I don’t know about you, but I have rent and bills to pay. And while I may treat myself / be treated to a designer bag once every few years, on the whole, I couldn’t dream of being able to afford the fancy designer clothes, shoes, bags and jewellery that I am constantly being told are ‘good investments’ by women’s magazines. I’d rather see what my favourite blogger is wearing from a store I can actually afford, and then click the link to buy it on the spot. Sure, lots of bloggers promote luxury products, too. But 90% of the time, they are styled with high street pieces, with bloggers recommending ‘dupes’ or affordable alternatives to achieving a similar look on a budget. I’ll admit that magazines sometimes throw in high street items in certain sections. But the twenty pages, often more, of luxury brand advertisements at the start of the magazine coupled with the reinforcement of these luxury advertisers integrated into the content within, is a bit overwhelming, unrelatable and unaffordable for regular readers. Yours truly included.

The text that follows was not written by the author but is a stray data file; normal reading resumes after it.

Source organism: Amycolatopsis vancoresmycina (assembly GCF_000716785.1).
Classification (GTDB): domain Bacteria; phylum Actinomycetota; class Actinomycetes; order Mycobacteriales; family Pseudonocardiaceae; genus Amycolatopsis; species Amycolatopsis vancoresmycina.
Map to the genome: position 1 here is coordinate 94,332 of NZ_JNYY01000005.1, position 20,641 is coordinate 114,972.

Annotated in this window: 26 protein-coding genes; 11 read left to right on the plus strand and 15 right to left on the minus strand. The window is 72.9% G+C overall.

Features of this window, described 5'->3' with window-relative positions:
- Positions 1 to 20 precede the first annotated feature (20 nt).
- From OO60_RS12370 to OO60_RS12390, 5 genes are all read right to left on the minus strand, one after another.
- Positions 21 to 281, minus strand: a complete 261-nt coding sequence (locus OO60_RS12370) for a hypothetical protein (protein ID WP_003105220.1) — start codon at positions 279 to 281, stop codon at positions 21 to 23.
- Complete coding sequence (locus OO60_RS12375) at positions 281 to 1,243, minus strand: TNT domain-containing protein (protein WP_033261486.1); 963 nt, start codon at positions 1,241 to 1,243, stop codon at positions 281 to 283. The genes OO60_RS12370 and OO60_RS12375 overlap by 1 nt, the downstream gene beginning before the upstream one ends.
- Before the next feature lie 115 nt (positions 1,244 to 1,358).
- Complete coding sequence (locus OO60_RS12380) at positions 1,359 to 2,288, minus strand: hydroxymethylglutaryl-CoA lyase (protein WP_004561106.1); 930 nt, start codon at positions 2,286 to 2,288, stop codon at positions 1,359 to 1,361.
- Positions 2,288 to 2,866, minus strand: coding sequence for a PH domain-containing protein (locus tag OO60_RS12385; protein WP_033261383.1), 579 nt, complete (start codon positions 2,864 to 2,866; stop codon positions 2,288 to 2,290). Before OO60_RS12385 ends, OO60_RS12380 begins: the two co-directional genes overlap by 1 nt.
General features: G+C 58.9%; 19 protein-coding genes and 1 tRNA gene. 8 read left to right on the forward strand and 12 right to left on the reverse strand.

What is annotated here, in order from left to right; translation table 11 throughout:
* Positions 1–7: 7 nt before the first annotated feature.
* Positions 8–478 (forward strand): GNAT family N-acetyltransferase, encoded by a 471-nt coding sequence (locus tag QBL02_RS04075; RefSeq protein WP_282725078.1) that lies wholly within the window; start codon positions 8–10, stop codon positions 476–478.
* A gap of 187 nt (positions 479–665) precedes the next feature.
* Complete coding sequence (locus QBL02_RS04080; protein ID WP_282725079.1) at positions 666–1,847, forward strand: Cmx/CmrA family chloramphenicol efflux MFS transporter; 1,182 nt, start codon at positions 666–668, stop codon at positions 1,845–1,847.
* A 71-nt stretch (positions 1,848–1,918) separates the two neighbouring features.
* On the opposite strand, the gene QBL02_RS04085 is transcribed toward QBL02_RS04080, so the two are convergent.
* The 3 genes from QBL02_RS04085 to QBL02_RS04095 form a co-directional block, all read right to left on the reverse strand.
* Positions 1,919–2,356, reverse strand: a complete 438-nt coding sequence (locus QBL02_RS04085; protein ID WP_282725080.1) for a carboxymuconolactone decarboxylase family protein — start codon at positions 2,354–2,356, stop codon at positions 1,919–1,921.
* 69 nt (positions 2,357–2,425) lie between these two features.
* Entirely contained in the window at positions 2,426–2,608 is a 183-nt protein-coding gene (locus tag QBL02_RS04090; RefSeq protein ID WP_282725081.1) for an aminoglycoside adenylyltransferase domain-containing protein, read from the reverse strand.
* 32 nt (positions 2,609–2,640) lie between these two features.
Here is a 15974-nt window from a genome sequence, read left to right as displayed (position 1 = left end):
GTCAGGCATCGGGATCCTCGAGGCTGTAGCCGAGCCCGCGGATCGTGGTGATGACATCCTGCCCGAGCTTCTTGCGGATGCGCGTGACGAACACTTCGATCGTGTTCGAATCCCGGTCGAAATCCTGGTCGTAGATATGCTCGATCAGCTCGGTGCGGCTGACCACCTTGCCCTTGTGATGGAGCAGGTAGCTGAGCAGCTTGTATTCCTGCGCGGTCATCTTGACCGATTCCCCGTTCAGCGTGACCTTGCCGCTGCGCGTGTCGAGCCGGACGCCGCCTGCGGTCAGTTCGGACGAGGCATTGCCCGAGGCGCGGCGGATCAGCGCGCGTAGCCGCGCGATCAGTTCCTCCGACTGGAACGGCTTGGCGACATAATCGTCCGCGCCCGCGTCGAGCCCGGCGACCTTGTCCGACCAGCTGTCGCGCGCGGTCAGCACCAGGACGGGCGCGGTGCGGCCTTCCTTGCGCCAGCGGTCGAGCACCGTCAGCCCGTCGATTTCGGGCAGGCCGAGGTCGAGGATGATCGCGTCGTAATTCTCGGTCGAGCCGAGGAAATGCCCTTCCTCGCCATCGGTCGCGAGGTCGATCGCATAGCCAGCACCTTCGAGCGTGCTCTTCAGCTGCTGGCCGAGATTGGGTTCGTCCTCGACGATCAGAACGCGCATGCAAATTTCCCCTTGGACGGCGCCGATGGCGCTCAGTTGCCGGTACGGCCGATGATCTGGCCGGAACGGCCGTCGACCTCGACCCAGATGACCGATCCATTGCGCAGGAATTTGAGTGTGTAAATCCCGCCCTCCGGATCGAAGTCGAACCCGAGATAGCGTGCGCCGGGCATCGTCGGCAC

They’re Still Not Inclusive Enough